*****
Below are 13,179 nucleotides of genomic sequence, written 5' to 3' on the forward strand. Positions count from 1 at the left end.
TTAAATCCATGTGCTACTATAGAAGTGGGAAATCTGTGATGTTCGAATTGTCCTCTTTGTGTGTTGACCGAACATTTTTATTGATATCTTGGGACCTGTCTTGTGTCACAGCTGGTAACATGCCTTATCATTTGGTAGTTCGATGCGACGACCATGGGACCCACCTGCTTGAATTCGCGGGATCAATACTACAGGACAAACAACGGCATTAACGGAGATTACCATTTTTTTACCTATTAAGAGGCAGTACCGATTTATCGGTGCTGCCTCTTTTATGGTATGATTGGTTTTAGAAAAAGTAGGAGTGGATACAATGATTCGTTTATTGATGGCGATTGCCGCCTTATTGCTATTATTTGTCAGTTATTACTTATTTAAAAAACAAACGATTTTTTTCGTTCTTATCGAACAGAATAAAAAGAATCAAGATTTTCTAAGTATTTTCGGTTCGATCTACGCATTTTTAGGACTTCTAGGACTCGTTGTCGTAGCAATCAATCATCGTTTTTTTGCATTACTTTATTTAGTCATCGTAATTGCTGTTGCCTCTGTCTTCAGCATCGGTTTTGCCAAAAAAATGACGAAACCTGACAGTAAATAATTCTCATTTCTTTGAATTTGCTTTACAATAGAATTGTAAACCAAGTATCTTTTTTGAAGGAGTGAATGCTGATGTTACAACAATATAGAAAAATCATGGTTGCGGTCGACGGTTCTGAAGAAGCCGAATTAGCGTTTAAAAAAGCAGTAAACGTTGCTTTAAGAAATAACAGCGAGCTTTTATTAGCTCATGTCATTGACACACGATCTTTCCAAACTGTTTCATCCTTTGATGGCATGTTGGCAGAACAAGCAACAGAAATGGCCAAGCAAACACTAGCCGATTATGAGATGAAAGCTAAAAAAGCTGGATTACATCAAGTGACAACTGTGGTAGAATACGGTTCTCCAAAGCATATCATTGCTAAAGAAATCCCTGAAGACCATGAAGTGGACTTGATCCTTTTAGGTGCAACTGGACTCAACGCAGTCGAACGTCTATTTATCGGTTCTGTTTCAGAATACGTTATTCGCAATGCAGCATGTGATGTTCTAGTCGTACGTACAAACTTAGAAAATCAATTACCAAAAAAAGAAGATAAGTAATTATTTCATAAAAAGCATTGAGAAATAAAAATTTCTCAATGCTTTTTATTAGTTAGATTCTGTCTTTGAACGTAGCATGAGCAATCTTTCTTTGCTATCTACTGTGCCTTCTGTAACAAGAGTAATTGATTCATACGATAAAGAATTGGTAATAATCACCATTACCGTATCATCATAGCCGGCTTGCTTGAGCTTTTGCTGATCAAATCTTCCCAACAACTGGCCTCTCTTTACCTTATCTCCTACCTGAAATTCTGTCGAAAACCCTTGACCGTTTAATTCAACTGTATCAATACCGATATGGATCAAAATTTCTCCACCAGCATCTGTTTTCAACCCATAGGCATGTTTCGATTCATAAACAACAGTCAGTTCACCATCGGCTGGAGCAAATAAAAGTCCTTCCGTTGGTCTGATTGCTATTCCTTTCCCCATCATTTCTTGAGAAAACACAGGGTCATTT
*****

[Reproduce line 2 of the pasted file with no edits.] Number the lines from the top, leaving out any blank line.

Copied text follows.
TTAAATCCATGTGCTACTATAGAAGTGGGAAATCTGTGATGTTCGAATTGTCCTCTTTGTGTGTTGACCGAACATTTTTATTGATATCTTGGGACCTGTCTTGTGTCACAGCTGGTAACATGCCTTATCATTTGGTAGTTCGATGCGACGACCATGGGACCCACCTGCTTGAATTCGCGGGATCAATACTACAGGACAAACAACGGCATTAACGGAGATTACCATTTTTTTACCTATTAAGAGGCAGTACCGATTTATCGGTGCTGCCTCTTTTATGGTATGATTGGTTTTAGAAAAAGTAGGAGTGGATACAATGATTCGTTTATTGATGGCGATTGCCGCCTTATTGCTATTATTTGTCAGTTATTACTTATTTAAAAAACAAACGATTTTTTTCGTTCTTATCGAACAGAATAAAAAGAATCAAGATTTTCTAAGTATTTTCGGTTCGATCTACGCATTTTTAGGACTTCTAGGACTCGTTGTCGTAGCAATCAATCATCGTTTTTTTGCATTACTTTATTTAGTCATCGTAATTGCTGTTGCCTCTGTCTTCAGCATCGGTTTTGCCAAAAAAATGACGAAACCTGACAGTAAATAATTCTCATTTCTTTGAATTTGCTTTACAATAGAATTGTAAACCAAGTATCTTTTTTGAAGGAGTGAATGCTGATGTTACAACAATATAGAAAAATCATGGTTGCGGTCGACGGTTCTGAAGAAGCCGAATTAGCGTTTAAAAAAGCAGTAAACGTTGCTTTAAGAAATAACAGCGAGCTTTTATTAGCTCATGTCATTGACACACGATCTTTCCAAACTGTTTCATCCTTTGATGGCATGTTGGCAGAACAAGCAACAGAAATGGCCAAGCAAACACTAGCCGATTATGAGATGAAAGCTAAAAAAGCTGGATTACATCAAGTGACAACTGTGGTAGAATACGGTTCTCCAAAGCATATCATTGCTAAAGAAATCCCTGAAGACCATGAAGTGGACTTGATCCTTTTAGGTGCAACTGGACTCAACGCAGTCGAACGTCTATTTATCGGTTCTGTTTCAGAATACGTTATTCGCAATGCAGCATGTGATGTTCTAGTCGTACGTACAAACTTAGAAAATCAATTACCAAAAAAAGAAGATAAGTAATTATTTCATAAAAAGCATTGAGAAATAAAAATTTCTCAATGCTTTTTATTAGTTAGATTCTGTCTTTGAACGTAGCATGAGCAATCTTTCTTTGCTATCTACTGTGCCTTCTGTAACAAGAGTAATTGATTCATACGATAAAGAATTGGTAATAATCACCATTACCGTATCATCATAGCCGGCTTGCTTGAGCTTTTGCTGATCAAATCTTCCCAACAACTGGCCTCTCTTTACCTTATCTCCTACCTGAAATTCTGTCGAAAACCCTTGACCGTTTAATTCAACTGTATCAATACCGATATGGATCAAAATTTCTCCACCAGCATCTGTTTTCAACCCATAGGCATGTTTCGATTCATAAACAACAGTCAGTTCACCATCGGCTGGAGCAAATAAAAGTCCTTCCGTTGGTCTGATTGCTATTCCTTTCCCCATCATTTCTTGAGAAAACACAGGGTCATTT